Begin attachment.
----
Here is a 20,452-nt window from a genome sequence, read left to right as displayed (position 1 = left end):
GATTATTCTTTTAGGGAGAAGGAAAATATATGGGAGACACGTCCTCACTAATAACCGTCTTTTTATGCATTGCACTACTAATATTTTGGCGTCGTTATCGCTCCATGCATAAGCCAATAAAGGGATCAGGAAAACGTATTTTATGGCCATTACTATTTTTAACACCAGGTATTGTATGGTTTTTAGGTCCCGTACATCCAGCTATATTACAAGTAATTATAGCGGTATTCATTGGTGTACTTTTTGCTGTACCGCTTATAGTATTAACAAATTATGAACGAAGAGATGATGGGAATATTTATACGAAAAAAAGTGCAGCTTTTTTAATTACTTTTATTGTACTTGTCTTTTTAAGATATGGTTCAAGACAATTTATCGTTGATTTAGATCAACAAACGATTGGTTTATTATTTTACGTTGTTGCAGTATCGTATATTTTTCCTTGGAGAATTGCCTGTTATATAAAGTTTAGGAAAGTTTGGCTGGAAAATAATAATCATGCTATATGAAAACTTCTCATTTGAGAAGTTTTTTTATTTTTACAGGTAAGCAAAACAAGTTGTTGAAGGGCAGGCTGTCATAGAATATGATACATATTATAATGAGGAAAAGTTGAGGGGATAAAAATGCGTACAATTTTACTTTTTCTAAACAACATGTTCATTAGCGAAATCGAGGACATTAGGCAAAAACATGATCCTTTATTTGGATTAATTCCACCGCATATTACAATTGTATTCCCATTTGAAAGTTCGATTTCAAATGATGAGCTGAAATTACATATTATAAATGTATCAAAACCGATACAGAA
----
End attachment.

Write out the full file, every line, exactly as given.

Here is a 20,452-nt window from a genome sequence, read left to right as displayed (position 1 = left end):
GATTATTCTTTTAGGGAGAAGGAAAATATATGGGAGACACGTCCTCACTAATAACCGTCTTTTTATGCATTGCACTACTAATATTTTGGCGTCGTTATCGCTCCATGCATAAGCCAATAAAGGGATCAGGAAAACGTATTTTATGGCCATTACTATTTTTAACACCAGGTATTGTATGGTTTTTAGGTCCCGTACATCCAGCTATATTACAAGTAATTATAGCGGTATTCATTGGTGTACTTTTTGCTGTACCGCTTATAGTATTAACAAATTATGAACGAAGAGATGATGGGAATATTTATACGAAAAAAAGTGCAGCTTTTTTAATTACTTTTATTGTACTTGTCTTTTTAAGATATGGTTCAAGACAATTTATCGTTGATTTAGATCAACAAACGATTGGTTTATTATTTTACGTTGTTGCAGTATCGTATATTTTTCCTTGGAGAATTGCCTGTTATATAAAGTTTAGGAAAGTTTGGCTGGAAAATAATAATCATGCTATATGAAAACTTCTCATTTGAGAAGTTTTTTTATTTTTACAGGTAAGCAAAACAAGTTGTTGAAGGGCAGGCTGTCATAGAATATGATACATATTATAATGAGGAAAAGTTGAGGGGATAAAAATGCGTACAATTTTACTTTTTCTAAACAACATGTTCATTAGCGAAATCGAGGACATTAGGCAAAAACATGATCCTTTATTTGGATTAATTCCACCGCATATTACAATTGTATTCCCATTTGAAAGTTCGATTTCAAATGATGAGCTGAAATTACATATTATAAATGTATCAAAACCGATACAGAA